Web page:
Bedside Manner: The Book of Levi

Alaskan redneck meets Greek tragedy

Bedside Manner: The Book of Levi

How the hell do I explain this? Yes, this is a copy of Levi Johnston's tell-all on my bedside table. Yes, it's mine. Yes, I read it. What do you mean, who?

I hadn't known that the man (al)most famous for knocking up former vice-presidential candidate Sarah Palin's daughter had anything worthy of a whole book until a couple of weeks ago. I had been taking a mental break or I was multitasking (not “stealing time” or “goofing off”) and catching up on the world's events at The Huffington Post,, or Hipster Runoff and saw a banner ad for Deer in the Headlights: My Life in Sarah Palin's Crosshairs (Touchstone, $25). I could almost smell the rich Alaskan dirt but didn't think I could add it to my reading list. I had been saving room for one of the two books penned by Snooki from The Jersey Shore. But then I got Johnston's book for free.

I know I likely should have read a “better” book, especially when friends and co-workers have graciously loaned me more than suitable reading material. But I couldn't help myself. I know it's trash. I have a problem.

Johnston has plenty of fresh mud to throw around as he tries to recast his image, which I was hazy on until I read the book. But he and his writing team were careful not to slather it too thickly on one page. Instead, they offer sinful little spoonfuls on each.

I won't bore you with all those juicy details. None of them really surprising. What was surprising were some downright elegant passages hidden in what mostly read like the transcript of bar chatter. Like a touching section in the third chapter, “A Dog Named Ice,” that echoes Jack London or Ernest Hemingway. And there's another section in Chapter 11, which has the best scene-setting, where he seems to channel Harper Lee.

“A woman from Biloxi once told me that Alaska is a cold Mississippi. I like to think that she was referring to our independent spirit, but she was probably saying we both have our Bubba, our redneck similarities. Laundromats advertise bathroom showers along with washers and dryers. To rent an auto in Alaska, you sign a contract that stipulates 'No fish in car.' Every third business has arctic in its name; the young guys dress in camo wherever the hell the are. In my hometown, our largest food store, Carrs Supermarket, has a sign in the parking lot that says: ABSOLUTELY NO SALE OF PETS ON THESE PREMISES. The number of gun shops is about to be topped by the coffee bistros sprouting up all over town.”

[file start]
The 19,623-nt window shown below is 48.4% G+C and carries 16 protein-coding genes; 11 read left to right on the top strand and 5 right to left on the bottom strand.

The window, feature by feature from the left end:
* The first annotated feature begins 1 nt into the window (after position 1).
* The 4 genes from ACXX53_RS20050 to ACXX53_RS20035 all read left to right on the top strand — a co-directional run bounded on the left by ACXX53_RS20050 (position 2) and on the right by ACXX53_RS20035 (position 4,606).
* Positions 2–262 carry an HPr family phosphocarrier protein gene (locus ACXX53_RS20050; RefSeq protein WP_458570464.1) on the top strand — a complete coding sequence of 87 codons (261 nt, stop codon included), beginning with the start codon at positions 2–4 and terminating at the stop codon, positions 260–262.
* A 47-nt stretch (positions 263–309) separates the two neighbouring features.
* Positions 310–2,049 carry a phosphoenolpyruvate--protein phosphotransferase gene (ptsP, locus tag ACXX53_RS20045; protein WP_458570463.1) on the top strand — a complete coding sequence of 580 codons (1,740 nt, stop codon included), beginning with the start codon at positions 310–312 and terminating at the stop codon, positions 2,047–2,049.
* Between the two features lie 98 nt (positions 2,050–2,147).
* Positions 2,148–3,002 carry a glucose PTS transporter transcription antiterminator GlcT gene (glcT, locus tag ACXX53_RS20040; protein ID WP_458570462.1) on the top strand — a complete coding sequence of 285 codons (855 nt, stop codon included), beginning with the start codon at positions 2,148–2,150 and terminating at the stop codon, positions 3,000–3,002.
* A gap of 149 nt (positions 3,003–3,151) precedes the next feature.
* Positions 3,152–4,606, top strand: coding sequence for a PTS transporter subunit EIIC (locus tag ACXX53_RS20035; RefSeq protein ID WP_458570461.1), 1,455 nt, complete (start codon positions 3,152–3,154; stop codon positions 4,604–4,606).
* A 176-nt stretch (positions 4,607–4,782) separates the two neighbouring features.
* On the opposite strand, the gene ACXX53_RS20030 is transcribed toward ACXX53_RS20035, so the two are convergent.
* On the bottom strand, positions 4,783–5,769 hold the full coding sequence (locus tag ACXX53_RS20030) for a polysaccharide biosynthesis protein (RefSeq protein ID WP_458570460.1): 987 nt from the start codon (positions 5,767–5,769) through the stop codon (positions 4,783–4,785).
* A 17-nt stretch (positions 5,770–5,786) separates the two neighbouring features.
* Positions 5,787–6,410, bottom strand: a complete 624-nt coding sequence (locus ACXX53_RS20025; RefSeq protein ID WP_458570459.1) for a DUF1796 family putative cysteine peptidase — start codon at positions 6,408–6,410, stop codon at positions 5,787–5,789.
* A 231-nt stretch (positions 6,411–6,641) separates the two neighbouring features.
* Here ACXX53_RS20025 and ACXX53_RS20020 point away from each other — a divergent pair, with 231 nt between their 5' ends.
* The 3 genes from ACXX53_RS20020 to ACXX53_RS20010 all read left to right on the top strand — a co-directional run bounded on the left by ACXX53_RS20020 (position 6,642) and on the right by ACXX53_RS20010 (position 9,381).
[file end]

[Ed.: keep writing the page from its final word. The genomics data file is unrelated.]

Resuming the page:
I was surprised until I read the acknowledgements and discovered the book was basically a series of barroom bull sessions with a couple of ghostwriters who were supported by an agent, editor, transcriber, attorney, literary muse, blogger, another editor, and a researcher. One of these people is pretty well-read. My money's on the literary muse.

It certainly seemed to work on me. But how could it not? I forgot in all the mudslinging that this is a motherlode of a political family drama. We're talking about aspirants for the Second Family of the United States here. If they weren't already dead, the great Greek tragedians would die for this kind of material. There is hypocrisy, conspiracy, questionable parentage, sexless marriage, broken families, bastard children, suburban ennui, betrayal, white-washing, scapegoating, bears, nudity, overbearing parents, rebellious children, scandal, and cover-up. In this era of retconning, why not make a couple tired, old stories a little more relevant and add some star power. Here are a few ideas.

Medea, starring Levi Johnston as the title character in an update of the Euripides classic. Johnston plays a hockey-playing trophy redneck brought back from Jason's adventures at the Republican National Convention. He is a man betrayed by his woman, who decided he wasn't acceptable as a husband and kept him from his child. A story of a man trapped in a hockey-mom society and seeking revenge. With Bristol Palin as Jason and Sarah Palin as Creon.

To Kill a Mockingbird, starring Levi Johnston as Atticus Finch, representing the most hated man in Alaska (himself!) in a courageous fight in the court of public opinion and family court. With his son, Tripp Easton Mitchell Palin, as Scout; Sarah Palin as Bob Ewell; and Todd Palin as Boo Radley.

A Brave New World, starring Levi Johnston as John the Savage, the noble Alaskan redneck transported into the brave new world of the suburbs and national politics. With Sarah Palin as the beautiful and seductive Lenina and Bristol Palin as Bernard, the social climbing ugly ducking.

The Adventures of Pinocchio, with Levi Johnston, Bristol Palin, and Sarah Palin sharing the stage, taking turns as the titular character in this children's classic. They're all puppets. The real question: Who is Geppetto?

OK, one last try to make this redeemable. There are a handful of great quotes in the book. One of my favorites, came from Sherman “Tank” Jones, Johnston's “manager,” in an interview on CBS. “People questioned Jesus Christ, too, so I definitely don't care about these mere mortals questioning Levi Johnston. … People can question whatever they want. I mean, he's got to keep on doing his own thing.”

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More by Mike Crissey
Hercules on Two Wheels
Hercules on Two Wheels
Could bicycling be bigger than baseball again?

Nov. 12, 2011

Bedside Manner: Not for the Gun-Shy
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Levi Johnston, Deer in the Headlights: My Life in Sarah Palin's Crosshairs, the Palins, Bristol Palin, Sarah Palin

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